Bribery report is rumour-mongering - ANC

2014-09-28 11:23

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Johannesburg - Sunday Times report into allegations of bribery between President Jacob Zuma and French arms company Thales is just rumour-mongering, the ANC said on Sunday.


"The story is about hearssay and rumour mongering," said National ANC spokesperson Zizi Kodwa.

"The story is not correct. It's about keeping suspicion on Zuma and the ANC."

The newspaper published an article on Sunday in which it detailed allegations that in 2000 Zuma accepted a R500 000 a year bribe from Ajay Sooklal a 'fixer' for French Arms company Thales by using the code words "Eiffel tower".

The SA subsidiary of Thales, Thint, is one of the companies linked to the country's arms-deal controversy. In 1997, Thint was awarded a multi billion rand contract to equip four new navy frigates with combat suites.

The article also alleged that former ANC treasurer-general Mendi Msimang was given a cheque for €1m by Thales.

Kodwa dismissed the allegations, saying that they were only designed to create the impression that the ANC was "beholden to certain unscrupulous organisations, associations or companies."

Nevertheless, he said the party was not perturbed about such tactics.

"We have never been worried. We are focused on our work. [Publishing the article} is to defocus us from the main work. This is a side show, a decoy".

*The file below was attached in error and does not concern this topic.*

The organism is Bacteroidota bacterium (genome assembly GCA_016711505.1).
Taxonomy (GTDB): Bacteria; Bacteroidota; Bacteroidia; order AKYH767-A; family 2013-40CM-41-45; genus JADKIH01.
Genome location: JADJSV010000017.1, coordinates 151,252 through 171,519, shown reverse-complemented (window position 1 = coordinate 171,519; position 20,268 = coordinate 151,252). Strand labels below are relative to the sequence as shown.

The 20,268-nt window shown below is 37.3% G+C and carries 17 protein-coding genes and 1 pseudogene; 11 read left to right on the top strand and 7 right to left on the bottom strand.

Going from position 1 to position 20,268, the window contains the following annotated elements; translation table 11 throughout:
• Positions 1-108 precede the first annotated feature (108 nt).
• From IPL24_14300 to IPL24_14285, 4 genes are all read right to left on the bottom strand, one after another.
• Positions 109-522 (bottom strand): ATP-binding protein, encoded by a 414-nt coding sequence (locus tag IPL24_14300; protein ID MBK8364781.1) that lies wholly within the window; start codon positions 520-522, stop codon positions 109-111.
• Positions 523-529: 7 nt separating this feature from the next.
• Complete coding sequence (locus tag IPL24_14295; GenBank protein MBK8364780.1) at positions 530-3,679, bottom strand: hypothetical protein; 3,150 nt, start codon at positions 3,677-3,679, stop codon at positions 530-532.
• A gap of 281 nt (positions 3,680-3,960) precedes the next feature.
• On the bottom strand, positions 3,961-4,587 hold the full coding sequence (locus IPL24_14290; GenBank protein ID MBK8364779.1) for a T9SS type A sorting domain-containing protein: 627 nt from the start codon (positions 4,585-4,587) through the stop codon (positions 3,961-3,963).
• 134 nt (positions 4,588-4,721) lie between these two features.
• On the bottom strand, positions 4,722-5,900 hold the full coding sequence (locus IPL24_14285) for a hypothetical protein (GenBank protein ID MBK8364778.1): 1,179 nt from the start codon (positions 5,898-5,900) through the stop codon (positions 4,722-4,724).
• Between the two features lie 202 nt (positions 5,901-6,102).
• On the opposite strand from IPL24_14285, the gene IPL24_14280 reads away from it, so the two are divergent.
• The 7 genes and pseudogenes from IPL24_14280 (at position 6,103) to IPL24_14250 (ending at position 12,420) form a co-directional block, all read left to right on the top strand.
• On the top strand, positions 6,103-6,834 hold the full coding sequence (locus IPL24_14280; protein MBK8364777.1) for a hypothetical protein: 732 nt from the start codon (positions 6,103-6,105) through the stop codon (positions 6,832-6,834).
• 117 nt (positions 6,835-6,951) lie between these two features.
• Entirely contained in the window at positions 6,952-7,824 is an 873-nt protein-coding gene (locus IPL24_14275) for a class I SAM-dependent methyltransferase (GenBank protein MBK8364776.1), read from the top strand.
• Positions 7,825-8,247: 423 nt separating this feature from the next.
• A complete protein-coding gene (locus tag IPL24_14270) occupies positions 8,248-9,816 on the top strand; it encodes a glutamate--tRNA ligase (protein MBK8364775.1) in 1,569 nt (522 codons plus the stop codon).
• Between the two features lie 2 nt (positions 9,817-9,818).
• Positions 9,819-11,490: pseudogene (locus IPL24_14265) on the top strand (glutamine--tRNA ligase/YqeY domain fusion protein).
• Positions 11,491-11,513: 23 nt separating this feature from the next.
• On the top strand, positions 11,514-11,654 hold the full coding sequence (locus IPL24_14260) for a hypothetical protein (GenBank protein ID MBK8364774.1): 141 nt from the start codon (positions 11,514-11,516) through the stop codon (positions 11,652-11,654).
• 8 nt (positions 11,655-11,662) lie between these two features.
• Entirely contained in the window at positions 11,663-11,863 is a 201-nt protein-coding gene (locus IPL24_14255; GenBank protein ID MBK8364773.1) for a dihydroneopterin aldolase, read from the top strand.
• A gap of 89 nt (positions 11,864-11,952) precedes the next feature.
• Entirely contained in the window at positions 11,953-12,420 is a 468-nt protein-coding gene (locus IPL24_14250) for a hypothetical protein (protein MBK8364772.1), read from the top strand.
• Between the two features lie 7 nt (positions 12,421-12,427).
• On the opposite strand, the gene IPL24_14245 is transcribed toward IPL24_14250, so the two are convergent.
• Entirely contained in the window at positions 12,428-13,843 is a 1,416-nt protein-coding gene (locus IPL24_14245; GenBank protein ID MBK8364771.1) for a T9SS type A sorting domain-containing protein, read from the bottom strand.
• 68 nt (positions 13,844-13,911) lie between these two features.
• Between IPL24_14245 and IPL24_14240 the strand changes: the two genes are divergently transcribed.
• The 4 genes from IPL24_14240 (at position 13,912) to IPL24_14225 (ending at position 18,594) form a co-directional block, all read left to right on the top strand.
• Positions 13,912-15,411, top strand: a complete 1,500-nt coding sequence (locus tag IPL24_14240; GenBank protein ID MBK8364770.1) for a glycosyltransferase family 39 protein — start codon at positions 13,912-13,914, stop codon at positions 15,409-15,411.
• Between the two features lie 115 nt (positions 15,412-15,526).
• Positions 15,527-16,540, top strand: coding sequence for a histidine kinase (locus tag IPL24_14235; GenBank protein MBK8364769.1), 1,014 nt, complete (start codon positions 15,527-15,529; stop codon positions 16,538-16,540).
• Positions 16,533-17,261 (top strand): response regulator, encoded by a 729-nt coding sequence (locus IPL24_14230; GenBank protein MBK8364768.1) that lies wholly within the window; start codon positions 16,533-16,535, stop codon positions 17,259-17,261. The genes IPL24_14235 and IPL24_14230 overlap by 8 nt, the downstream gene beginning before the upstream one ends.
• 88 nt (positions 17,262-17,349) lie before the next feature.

He said that the ANC kept a record of all its donations.

"The ANC has never received such a donation."

Kodwa criticised the Sunday Times for publishing what he said were "old misfacts".

"Why peddle lies, why peddle in lies in public Sunday Times?"

He said anyone with information on bribery should approach Judge Willie Seriti who is presiding over a commission investigating the arms deal.

"People who are very loud in public; when they are faced with providing the commission with facts - they are unable to prove [their allegations]."

The claims detailed in the Sunday Times emerged from transcripts of testimony provided in a confidential arbitration hearing between Sooklal and Thales over a fee dispute.

Zuma established the Seriti Commission of Inquiry in 2011 to probe allegations of corruption in the 1999 multi-billion rand arms deal. Government acquired, among other hardware, 26 Gripen fighter aircraft and 24 Hawk lead-in fighter trainer aircraft for the air force, and frigates and submarines for the navy.

In April 2009, the National Prosecuting Authority dropped charges of corruption that had been levelled against Zuma in relation to the arms deal, citing a political conspiracy against Zuma.

Read more on:    anc  |  jacob zuma  |  arms deal  |  politics

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